That’s why one’s own education is important – and articles like these serve a valuable purpose. I absolutely adore the democratization of information of the internet. I was an early internet advocate in the early 1990s as I was VERY VERY very very lucky to have been in a place and time (and scholarship funds) to have had access. I wanted EVERYBODY online. But I also wanted free text. One of my first databases was a thing called “MemoryMate”. It was an early freeform database, allowing for some structure or no structure intermingled at will. I worked a little with “dBase” after this, and then Access and SQL and whatnot, but I liked the freeform way best. Early internet, I loved the aesthetics of Gopher but found myself using Veronica and Archie (freeform text searches) and not its nicely laid out hierarchical system. I rooted for Gopher but WWW won out with its hyperlinks and hypertext networked format. But hypertext, while great for moving from document to document, soon founded itself into curated hierarchies which was difficult to use. Google took a side feature (search which all programs and sites had somewhere) and made it their only feature (so it seemed). My answer is: watch the watchers. Learn to curate data and spot bs. But I wouldn’t lament regular people wanting computers to do the work for them. That’s precisely why we have them. Or filing systems. Or any of it.

 That’s why one’s own education is important – and articles like these serve a valuable purpose.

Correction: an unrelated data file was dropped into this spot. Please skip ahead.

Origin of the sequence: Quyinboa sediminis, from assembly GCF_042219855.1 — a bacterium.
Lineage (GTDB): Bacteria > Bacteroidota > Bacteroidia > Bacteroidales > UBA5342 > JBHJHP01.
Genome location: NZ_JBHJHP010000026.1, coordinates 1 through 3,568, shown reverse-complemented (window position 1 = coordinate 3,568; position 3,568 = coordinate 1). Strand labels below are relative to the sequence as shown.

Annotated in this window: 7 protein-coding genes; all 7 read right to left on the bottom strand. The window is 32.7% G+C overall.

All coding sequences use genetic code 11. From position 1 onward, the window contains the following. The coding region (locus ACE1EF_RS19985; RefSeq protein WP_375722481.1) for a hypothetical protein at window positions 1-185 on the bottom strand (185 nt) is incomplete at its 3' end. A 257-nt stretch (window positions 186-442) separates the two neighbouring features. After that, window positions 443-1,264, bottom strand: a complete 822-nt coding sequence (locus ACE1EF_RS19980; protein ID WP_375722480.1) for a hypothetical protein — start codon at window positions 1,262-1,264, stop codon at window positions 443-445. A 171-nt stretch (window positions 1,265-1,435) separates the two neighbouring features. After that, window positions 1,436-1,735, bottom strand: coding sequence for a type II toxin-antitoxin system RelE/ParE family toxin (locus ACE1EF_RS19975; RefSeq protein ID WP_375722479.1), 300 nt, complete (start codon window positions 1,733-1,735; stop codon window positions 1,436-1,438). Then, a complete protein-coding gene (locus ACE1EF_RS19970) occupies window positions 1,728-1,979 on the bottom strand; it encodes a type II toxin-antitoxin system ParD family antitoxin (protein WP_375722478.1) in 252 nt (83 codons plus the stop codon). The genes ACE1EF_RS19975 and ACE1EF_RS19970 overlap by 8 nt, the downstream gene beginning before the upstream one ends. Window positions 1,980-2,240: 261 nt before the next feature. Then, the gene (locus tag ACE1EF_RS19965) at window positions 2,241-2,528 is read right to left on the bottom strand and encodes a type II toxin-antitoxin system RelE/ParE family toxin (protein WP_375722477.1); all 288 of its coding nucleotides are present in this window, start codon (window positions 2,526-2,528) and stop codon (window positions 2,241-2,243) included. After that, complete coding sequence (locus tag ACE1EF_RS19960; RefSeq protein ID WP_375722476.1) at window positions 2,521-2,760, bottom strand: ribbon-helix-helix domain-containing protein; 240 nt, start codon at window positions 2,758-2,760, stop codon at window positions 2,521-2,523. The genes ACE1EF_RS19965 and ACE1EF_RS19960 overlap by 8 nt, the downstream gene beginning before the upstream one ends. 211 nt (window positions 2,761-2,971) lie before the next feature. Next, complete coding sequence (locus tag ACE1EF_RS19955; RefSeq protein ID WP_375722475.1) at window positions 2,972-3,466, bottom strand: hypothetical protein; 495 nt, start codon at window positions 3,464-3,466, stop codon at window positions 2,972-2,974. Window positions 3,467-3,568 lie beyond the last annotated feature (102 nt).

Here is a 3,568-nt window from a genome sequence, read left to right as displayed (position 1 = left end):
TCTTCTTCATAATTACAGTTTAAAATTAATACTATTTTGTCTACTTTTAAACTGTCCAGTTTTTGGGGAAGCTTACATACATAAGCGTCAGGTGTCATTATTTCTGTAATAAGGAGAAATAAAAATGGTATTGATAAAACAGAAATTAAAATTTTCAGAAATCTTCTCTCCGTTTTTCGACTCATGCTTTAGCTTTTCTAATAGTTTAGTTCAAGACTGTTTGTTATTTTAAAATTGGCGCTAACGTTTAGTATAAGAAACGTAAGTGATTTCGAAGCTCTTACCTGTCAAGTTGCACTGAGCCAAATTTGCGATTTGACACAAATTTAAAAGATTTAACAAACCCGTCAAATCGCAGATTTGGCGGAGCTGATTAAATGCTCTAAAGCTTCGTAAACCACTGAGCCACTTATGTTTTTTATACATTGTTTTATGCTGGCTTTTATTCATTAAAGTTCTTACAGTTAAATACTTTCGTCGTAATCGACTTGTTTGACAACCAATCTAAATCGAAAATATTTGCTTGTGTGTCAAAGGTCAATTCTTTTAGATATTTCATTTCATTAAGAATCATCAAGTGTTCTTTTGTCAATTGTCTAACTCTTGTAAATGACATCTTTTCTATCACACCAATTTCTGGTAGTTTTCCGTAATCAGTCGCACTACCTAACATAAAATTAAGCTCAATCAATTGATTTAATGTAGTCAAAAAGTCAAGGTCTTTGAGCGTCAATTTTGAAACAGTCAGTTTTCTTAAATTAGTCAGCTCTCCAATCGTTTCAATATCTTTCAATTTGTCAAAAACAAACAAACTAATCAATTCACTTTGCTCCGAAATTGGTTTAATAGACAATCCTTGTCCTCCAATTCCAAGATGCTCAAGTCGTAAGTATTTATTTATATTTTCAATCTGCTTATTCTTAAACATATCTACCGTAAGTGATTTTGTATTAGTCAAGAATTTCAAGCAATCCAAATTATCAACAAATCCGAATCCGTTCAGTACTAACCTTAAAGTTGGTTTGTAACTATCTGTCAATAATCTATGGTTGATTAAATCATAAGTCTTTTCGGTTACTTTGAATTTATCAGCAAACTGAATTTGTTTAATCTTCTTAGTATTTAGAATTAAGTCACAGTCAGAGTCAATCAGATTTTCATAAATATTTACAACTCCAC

I absolutely adore the democratization of information of the internet. I was an early internet advocate in the early 1990s as I was VERY VERY very very lucky to have been in a place and time (and scholarship funds) to have had access.
I wanted EVERYBODY online.
But I also wanted free text. One of my first databases was a thing called “MemoryMate”. It was an early freeform database, allowing for some structure or no structure intermingled at will.
I worked a little with “dBase” after this, and then Access and SQL and whatnot, but I liked the freeform way best.
Early internet, I loved the aesthetics of Gopher but found myself using Veronica and Archie (freeform text searches) and not its nicely laid out hierarchical system.
I rooted for Gopher but WWW won out with its hyperlinks and hypertext networked format.
But hypertext, while great for moving from document to document, soon founded itself into curated hierarchies which was difficult to use.
Google took a side feature (search which all programs and sites had somewhere) and made it their only feature (so it seemed).
My answer is: watch the watchers. Learn to curate data and spot bs. But I wouldn’t lament regular people wanting computers to do the work for them. That’s precisely why we have them. Or filing systems. Or any of it.
Nurture the nerds who want to learn this stuff. I’m one of them. I love learning this stuff – and also watching myself continually turn back to using regular search on everything.
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